Studies have shown, and plenty of them, that pets of the canine variety are so good for our health, happiness and longevity that if medical science could have seen it coming, they would have found a way for doctors to prescribe dogs.
The earliest studies, back in the 1980s, focused on hanging-with-dog time to reduce stress, improve blood pressure and bring a bloom to one’s cheeks. More recent studies have revealed more specific rewards such as this: dieters who walk dogs lose more weight than dieters walking with no more stimulation than an iPod — or even a friend. Not only did the calorie-conscious dogwalkers shed more pounds than poochless paraders, the dogs slimmed down as well.
This week a new study reported in the New York Times posed the question: “Is it better to walk a person or walk a dog?” Research from the University of Missouri demonstrated that dog walkers developed greater fitness than people who walk people (thus putting a whole new spin on that Barbra Streisand song; it’s people who love dogs who are “the luckiest people in the world”). Out of 23 participants, the 12 dog walkers showed a 28 per cent boost in speed, the person to person walkers a mere 4 per cent. The biggest reason for this discrepancy is that human companions collude more readily in skipping out of exercise altogether, i.e. “It’s so hot today,let’s bag the walk, okay?” One of the researchers pointed out that never in the world has there been a dog who turned down a walk.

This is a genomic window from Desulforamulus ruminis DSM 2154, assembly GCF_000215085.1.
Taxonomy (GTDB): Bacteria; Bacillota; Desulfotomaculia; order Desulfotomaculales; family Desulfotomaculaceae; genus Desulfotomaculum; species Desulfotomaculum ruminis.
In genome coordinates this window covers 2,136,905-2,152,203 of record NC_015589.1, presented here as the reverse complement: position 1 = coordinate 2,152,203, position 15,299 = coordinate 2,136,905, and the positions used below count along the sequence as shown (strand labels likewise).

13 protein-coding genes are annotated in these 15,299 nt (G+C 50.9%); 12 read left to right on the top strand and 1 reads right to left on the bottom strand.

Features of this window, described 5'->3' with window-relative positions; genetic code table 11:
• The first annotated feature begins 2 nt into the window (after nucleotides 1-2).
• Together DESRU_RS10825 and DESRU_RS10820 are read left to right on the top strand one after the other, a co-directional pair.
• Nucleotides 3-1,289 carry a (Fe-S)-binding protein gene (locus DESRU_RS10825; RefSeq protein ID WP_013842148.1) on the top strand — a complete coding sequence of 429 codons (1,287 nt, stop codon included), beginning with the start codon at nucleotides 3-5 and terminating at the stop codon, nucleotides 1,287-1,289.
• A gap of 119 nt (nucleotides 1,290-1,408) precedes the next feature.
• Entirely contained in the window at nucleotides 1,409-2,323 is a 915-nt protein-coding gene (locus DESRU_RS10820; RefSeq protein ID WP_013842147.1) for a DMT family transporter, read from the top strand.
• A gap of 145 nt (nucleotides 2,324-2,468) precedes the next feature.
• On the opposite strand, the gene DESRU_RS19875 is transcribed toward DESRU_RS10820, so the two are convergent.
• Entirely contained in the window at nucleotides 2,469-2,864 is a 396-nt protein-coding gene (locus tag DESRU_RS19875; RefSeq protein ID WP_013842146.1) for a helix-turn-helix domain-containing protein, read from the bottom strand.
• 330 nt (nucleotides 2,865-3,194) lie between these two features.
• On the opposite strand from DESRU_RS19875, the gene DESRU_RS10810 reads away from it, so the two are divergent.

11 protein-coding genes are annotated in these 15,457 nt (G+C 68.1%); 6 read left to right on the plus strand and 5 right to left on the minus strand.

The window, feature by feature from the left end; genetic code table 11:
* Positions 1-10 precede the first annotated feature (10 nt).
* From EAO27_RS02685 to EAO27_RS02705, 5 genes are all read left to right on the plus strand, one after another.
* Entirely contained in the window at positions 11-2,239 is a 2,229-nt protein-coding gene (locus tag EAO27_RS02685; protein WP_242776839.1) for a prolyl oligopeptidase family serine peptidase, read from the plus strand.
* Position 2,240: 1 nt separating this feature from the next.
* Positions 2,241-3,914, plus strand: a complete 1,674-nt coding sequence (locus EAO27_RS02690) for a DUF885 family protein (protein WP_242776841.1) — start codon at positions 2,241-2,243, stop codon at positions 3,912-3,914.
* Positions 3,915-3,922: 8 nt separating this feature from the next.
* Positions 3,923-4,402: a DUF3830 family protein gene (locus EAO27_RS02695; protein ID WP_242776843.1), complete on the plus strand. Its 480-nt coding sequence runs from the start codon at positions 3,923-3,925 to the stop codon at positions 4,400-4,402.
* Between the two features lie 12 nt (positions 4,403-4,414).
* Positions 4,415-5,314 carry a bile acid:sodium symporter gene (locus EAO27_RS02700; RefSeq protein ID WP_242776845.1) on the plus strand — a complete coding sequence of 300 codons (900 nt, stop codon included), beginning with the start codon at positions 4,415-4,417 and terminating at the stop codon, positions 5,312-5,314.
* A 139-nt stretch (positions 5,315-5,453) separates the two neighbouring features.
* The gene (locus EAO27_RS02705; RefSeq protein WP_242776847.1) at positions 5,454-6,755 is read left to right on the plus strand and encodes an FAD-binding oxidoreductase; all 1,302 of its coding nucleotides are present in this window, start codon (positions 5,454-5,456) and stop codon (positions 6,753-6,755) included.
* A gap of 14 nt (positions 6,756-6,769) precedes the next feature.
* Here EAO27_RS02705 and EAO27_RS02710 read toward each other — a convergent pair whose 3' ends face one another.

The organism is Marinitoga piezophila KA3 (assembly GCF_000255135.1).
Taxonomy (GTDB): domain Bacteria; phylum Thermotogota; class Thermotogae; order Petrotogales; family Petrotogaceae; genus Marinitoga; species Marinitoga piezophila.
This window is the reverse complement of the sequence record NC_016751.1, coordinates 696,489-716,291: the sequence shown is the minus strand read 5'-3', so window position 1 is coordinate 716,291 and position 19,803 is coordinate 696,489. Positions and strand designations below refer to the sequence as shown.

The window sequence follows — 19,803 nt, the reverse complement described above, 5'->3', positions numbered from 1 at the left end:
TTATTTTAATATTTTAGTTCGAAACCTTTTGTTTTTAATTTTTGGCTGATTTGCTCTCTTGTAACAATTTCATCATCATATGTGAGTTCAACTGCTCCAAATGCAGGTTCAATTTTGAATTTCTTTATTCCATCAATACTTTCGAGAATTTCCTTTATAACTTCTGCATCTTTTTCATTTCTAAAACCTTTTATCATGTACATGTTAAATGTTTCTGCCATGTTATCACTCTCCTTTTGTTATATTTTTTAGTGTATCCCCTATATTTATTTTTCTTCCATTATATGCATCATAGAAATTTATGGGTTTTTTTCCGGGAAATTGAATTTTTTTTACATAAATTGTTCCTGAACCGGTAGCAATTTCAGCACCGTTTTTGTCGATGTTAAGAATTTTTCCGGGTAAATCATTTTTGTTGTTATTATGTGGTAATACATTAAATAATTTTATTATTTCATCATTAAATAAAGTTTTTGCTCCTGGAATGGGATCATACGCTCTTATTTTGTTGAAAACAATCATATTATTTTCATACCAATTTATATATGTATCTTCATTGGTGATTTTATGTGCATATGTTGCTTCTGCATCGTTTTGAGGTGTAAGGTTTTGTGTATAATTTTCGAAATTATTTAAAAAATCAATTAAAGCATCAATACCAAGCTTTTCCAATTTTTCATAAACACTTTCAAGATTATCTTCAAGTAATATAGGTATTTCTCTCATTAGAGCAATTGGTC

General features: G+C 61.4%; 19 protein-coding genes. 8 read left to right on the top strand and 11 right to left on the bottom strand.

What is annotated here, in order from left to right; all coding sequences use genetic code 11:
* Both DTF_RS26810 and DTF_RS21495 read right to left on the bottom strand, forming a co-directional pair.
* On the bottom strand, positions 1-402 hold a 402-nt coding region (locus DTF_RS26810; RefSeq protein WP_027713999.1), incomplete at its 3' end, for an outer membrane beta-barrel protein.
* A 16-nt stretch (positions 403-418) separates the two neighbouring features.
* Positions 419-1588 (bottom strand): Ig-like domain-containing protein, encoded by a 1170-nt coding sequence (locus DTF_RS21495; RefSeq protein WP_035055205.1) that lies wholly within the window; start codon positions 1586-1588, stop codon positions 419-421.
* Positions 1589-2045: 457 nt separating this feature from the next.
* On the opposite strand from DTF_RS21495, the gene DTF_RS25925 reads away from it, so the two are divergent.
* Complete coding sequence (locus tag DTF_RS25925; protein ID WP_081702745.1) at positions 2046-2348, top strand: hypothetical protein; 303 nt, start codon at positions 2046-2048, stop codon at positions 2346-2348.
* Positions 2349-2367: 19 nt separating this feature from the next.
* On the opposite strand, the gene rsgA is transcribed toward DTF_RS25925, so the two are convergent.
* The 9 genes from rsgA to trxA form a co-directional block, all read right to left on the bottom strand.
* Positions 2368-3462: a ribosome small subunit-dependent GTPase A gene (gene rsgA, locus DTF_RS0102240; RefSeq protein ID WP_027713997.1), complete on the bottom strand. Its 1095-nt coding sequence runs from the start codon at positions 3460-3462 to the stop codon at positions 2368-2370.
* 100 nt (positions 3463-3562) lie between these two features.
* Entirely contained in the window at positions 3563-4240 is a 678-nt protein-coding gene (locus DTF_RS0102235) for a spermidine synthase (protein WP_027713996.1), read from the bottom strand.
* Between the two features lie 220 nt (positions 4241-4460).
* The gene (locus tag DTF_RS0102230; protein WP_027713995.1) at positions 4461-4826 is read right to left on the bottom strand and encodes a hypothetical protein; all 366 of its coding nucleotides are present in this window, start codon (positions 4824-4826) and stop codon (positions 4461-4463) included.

As Dr. Robert Kushner of Northwestern Medical School explained, “The enjoyment factor [with dogs] . . . is what sets this plan apart from others.” Another researcher enthused about volunteers at a city animal shelter bouncing off the bus to eagerly cry, “Where’s my dog?!”
Dog therapy programs are now commonplace in hospitals. People who still buy into the myth that dogs carry an open sewer of germs might wonder why hospitals, with their population of immune system sensitive patients, welcome dog saliva, dander and every other phylum of dog cootie into their wards.
Recreational therapist and dog therapy innovator (and also this reporter’s sister) Cynthia Mascott, formerly of Windemere in Oak Bluffs, now operating out of of St. Joseph’s Hospital in Burbank, Calif., explained: “We request that the licensed dog therapists bathe their pets before each visit. We also hand out sanitary wipes to the participating patients before and after each visit.”
Ms. Mascott described some remarkable transformations in patients: “The other day an elderly female patient had been so depressed following heart surgery that she hadn’t spoken to anyone for days. Then when an adorable King Charles spaniel appeared, the patient’s face lit up, and she started babbling happily to the dog. After that she was cheerful for the rest of her stay.”
Are you convinced that dog-time will do you a vast amount of good but, alas, you have no velvet-eyed, tail-wagger to call your own? Well, then, you may be ripe to sign up for dog-walking duty at the Martha’s Vineyard Animal Shelter in Edgartown. A plea has been put out for more volunteers and, if the above studies are accurate, participants may find their health and happiness shooting through the roof (be sure to wear a helmet).